However, I still have major issues with Colbert’s topical introduction. I know it’s his gimmick to be satirical and present the opposite opinion of what he really believes, but I just can’t get over the fact that in order to introduce the topic of weightism, he had to crack jokes about fat people being x/y/z. Afterward, though I was pleased with the discussion, I still left feeling a little put out. I know that sometimes when I watch that show, I listen to his funny monologue, and then I switch channels when the experts come on (because often, I’m only watching for the jokes). If I had done that last night (and I almost did), I would’ve missed the real substantive part of the interview.
I’d love to hear what everyone else thinks about it. But I just feel kind of put off about the whole thing, even after seeing such a popular show have such an important discussion. I’ll try to post the video as soon as I find it so you can judge it for yourself.
I Stumbled across this image in a fit of boredom today. I didn’t run across it in any particular context (though the URL seems to indicate it was part of a news article), so just looking at it straight up, what do you think of it?
On the one hand, I think it’s a great idea to have bigger seats available, to accommodate a wide range of sizes. On the other hand, why have just one? Why not make ALL the seats bigger? Having just one like that is awful othering. Plus, what if you want to sit in a bigger seat, but the only one in the row is already taken? I also find it interesting that it seems to be set at a lower height than the other chairs. I am not sure what the logic behind that would be.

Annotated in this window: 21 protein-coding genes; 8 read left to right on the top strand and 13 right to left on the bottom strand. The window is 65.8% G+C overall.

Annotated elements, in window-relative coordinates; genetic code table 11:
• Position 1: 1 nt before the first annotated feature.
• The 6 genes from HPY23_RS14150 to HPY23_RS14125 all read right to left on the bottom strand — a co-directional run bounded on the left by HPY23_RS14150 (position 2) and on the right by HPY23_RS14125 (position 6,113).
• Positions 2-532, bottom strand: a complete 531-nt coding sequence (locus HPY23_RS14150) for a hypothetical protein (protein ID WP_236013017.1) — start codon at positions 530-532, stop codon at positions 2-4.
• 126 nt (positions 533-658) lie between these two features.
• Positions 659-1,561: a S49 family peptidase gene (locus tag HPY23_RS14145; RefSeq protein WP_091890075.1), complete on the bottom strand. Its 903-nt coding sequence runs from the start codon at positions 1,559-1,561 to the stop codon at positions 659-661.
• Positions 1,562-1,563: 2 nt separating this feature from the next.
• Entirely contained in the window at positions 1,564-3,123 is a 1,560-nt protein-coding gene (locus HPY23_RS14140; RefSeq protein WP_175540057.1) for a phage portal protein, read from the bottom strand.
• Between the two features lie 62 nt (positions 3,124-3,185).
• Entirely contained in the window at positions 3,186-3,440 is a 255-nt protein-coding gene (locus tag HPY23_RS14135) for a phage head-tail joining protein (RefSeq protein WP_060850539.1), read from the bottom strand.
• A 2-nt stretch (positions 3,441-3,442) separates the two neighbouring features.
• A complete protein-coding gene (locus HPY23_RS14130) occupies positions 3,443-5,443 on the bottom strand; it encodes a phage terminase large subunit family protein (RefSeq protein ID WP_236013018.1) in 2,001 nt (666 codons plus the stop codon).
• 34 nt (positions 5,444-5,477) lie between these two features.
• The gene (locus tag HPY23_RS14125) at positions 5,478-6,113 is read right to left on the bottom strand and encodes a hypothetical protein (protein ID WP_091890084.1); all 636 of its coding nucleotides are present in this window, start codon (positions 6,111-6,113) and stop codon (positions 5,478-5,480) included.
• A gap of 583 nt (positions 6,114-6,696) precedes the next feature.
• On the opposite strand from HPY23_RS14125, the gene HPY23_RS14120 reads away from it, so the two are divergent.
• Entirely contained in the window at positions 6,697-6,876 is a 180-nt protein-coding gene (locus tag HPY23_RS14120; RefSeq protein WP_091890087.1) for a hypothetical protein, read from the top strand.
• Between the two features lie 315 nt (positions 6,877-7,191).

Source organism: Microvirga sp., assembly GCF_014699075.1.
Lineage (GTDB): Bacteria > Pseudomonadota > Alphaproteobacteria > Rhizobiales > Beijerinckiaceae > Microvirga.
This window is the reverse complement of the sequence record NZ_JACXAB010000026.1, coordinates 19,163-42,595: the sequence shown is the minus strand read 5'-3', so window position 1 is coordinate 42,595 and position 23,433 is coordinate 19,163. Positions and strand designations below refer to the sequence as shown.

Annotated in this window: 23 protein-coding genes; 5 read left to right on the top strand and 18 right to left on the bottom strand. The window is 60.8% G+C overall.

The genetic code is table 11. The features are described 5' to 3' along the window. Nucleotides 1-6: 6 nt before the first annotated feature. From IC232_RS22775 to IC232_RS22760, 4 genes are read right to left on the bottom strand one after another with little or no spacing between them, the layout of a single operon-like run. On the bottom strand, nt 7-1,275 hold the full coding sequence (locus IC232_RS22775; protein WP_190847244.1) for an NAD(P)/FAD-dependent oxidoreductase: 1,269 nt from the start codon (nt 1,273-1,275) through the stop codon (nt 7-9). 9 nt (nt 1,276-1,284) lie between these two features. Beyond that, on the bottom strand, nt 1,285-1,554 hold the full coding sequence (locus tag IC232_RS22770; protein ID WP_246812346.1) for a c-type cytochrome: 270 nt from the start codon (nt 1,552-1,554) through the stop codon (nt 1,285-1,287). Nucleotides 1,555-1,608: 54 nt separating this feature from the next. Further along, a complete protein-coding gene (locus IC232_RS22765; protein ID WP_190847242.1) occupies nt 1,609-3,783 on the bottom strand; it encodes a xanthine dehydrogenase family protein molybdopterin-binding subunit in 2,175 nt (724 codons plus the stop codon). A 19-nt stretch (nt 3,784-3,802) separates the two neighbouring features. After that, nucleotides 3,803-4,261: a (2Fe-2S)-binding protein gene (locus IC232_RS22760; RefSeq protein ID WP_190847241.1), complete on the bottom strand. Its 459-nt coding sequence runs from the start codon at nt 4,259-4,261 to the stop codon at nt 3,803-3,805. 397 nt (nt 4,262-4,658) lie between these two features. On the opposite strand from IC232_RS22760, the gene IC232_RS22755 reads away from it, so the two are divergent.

Do you see this as a sign of progress? Or do you think it’s more like a finger-shaking, shaming thing?
Update: Commenter BamaGal notes that the chair is probably blue and lower to the ground because it is meant to be a handicap chair. I apologize for not considering that possibility before – that would be my able-bodied privilege, there.
I have now done what I should have done in the first place and gone to the source URL and searched The Sun’s website for the article for which the image is an accompaniment. Here is the article:
SPECIAL chairs for obese passengers have been installed in Brazil’s trains and stations to cope with the country’s soaring obesity rate.
The seats are nearly twice as wide and can support passengers weighing up to 40 STONE without breaking.
But Metro bosses in Sao Paulo say the chairs are being ignored by bigger passengers, possibly because they are too ashamed to use them.
A sign above each seat shows a cartoon of a bulky passenger that reads: “Priority chair for obese people.”
One manager said: “It may be that they don’t want to think of themselves as fat or that they resent being put in with pensioners and the disabled.”
Does this added context change how you feel about the chairs?
There’s a great post up over at Big Fat Deal answering a question by a newcomer to fat acceptance about when to speak up. She asks, because recently she lost about 20lbs, and is just now seeing friends who she hasn’t seen since she lost it.